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H. Calero: Migration, cash crunch to limit econ. growth

Puerto Rico has lost a significant portion of its population in the last decade. (Credit: © Mauricio Pascual)

Puerto Rico has lost a significant portion of its population in the last decade. (Credit: © Mauricio Pascual)

Two significant problems Puerto Rico is currently dealing with — a significant migration and a government cash crunch — will limit economic growth for at least five years, local economist firm H. Calero Consulting concluded in the most recent edition of its “Pulse” publication.

And the economy will not improve until at least 2020 unless “misaligned fundamentals” are corrected, the firm said.

One key problem that must be addressed is the shrinking population, which stood at 3.6 million last year, according to the U.S. Census Bureau. That number, however, represents about 500,000 fewer people residing on the island when compared to less than a decade ago. The migration wave is not expected to ease for another three or four years, the firm said.

“If current public policy does not change substantially and expectations continue to deteriorate through Fiscal 2016, we expect a negative demographic trend to set in that may create permanent effects similar to those experienced previously by Detroit, which lost 271,000 people from 2000 thru 2014,” the firm said in its analysis.

In its assessment, the firm said the island’s population will continue to decline until 2019, at an annual average rate of 2.3 percent. In 2020, it should reflect an upward tick, when it should be closer to 3.18 million.

“Puerto Rico’s contracting population has led to a stagnant income, both disposable and non-disposable. Were it not for a rise in transfers associated with federal recovery programs during 2008-2009, real income may have well declined,” the firm noted. “The reduction in population also creates challenges for the government in terms of declining number of taxpayers.”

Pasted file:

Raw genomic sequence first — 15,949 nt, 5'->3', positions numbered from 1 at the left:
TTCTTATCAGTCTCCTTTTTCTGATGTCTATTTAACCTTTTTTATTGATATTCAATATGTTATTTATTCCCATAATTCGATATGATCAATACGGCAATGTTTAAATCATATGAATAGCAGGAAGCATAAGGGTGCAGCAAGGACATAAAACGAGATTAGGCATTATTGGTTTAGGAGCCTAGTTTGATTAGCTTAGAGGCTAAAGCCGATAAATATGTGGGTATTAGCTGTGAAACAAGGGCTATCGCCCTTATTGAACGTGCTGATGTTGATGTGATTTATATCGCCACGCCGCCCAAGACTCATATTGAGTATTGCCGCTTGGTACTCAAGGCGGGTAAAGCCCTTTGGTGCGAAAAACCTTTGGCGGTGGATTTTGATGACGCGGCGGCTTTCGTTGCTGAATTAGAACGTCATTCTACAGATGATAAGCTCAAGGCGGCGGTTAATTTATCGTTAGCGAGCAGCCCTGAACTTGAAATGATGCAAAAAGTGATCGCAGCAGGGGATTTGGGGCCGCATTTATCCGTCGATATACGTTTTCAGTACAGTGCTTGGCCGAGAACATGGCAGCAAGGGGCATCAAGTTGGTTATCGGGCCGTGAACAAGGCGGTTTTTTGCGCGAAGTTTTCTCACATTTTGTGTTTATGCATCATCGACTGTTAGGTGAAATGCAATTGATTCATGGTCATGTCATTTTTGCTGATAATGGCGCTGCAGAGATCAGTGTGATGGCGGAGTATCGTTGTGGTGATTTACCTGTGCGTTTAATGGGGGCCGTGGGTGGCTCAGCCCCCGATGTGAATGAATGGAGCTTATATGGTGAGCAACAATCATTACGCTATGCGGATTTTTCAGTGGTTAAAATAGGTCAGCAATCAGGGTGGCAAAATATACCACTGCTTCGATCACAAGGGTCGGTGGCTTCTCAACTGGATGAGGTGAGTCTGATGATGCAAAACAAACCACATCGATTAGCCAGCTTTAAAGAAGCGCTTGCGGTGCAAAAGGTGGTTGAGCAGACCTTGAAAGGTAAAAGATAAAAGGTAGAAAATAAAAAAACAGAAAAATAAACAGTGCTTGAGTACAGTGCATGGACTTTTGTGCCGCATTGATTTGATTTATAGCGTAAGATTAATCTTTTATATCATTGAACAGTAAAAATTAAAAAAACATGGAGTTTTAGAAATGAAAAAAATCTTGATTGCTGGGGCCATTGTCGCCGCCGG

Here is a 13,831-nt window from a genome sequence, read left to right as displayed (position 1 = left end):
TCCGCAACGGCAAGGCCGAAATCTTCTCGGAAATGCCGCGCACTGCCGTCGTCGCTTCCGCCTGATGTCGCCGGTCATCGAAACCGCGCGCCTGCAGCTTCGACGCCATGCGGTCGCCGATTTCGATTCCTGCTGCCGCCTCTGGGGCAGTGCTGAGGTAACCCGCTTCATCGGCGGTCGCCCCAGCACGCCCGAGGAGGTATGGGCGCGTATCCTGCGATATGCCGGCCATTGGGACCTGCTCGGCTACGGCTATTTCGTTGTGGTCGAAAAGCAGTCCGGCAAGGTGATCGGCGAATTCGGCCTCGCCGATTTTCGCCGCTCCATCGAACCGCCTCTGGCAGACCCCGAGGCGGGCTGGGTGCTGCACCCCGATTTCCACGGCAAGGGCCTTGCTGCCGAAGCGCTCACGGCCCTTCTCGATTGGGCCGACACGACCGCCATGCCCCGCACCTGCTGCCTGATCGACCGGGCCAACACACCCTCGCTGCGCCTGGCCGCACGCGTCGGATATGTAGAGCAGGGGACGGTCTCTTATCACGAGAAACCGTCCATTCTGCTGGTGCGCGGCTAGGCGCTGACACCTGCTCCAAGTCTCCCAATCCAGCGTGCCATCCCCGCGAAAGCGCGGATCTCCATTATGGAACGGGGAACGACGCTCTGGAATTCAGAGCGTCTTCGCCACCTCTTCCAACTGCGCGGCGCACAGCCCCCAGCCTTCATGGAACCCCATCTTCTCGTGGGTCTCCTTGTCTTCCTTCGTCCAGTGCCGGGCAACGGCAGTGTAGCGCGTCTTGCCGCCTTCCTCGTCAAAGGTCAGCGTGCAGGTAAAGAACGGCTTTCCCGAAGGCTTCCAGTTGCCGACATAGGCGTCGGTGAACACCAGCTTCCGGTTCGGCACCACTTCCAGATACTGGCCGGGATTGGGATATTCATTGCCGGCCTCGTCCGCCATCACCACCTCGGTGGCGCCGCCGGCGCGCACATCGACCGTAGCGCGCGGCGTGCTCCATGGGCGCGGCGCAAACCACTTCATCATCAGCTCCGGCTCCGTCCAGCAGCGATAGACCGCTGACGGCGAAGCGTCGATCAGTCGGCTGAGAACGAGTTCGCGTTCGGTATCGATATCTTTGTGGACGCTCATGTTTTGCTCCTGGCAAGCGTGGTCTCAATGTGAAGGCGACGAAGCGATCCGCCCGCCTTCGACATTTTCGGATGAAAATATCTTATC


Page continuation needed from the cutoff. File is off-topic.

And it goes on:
The drop, coupled with last week’s start of a higher sales and use tax of 11.5 percent — the highest among all U.S. territories — will also put pressure on growth.

“Over the next few years, inflation-adjusted personal consumption should decline across the board as higher consumption taxes kick-in, discretionary spending declines [due to new limits on available deductions] and outward migration continues to erode demand,” the firm said in its publication.

A declining population represents a strain on the demand for real estate, with prices dropping further down after the bubble burst about eight years ago. The government’s limited infrastructure spending has also put the brakes on construction, an industry that could instead benefit from revitalizing urban areas that are currently unused or in decay.

One bright spot are exports, which H. Calero Consulting said expanded at an annual average of 1.1 percent during 2000-2014, and will continue growing.

“Puerto Rico’s small size is an advantage, since local exports will be small enough, relative to the size of foreign demand. Facilitating the development and diversification of this sector in the next decade will require new export niches,” the firm said.

Under the baseline scenario, exports will contract until 2019 after which they expand at an expected rate of 1.9 percent until 2024, the firm noted.

Author Details
Author Details
Business reporter with 27 years of experience writing for weekly and daily newspapers, as well as trade publications in Puerto Rico. My list of former employers includes Caribbean Business, The San Juan Star, and the Puerto Rico Daily Sun, among others. My areas of expertise include telecommunications, technology, retail, agriculture, tourism, banking and most other segments of Puerto Rico’s economy.

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1 Comment

  1. DavidRMartinR July 6, 2015

    What infrastructure spending is recommended?


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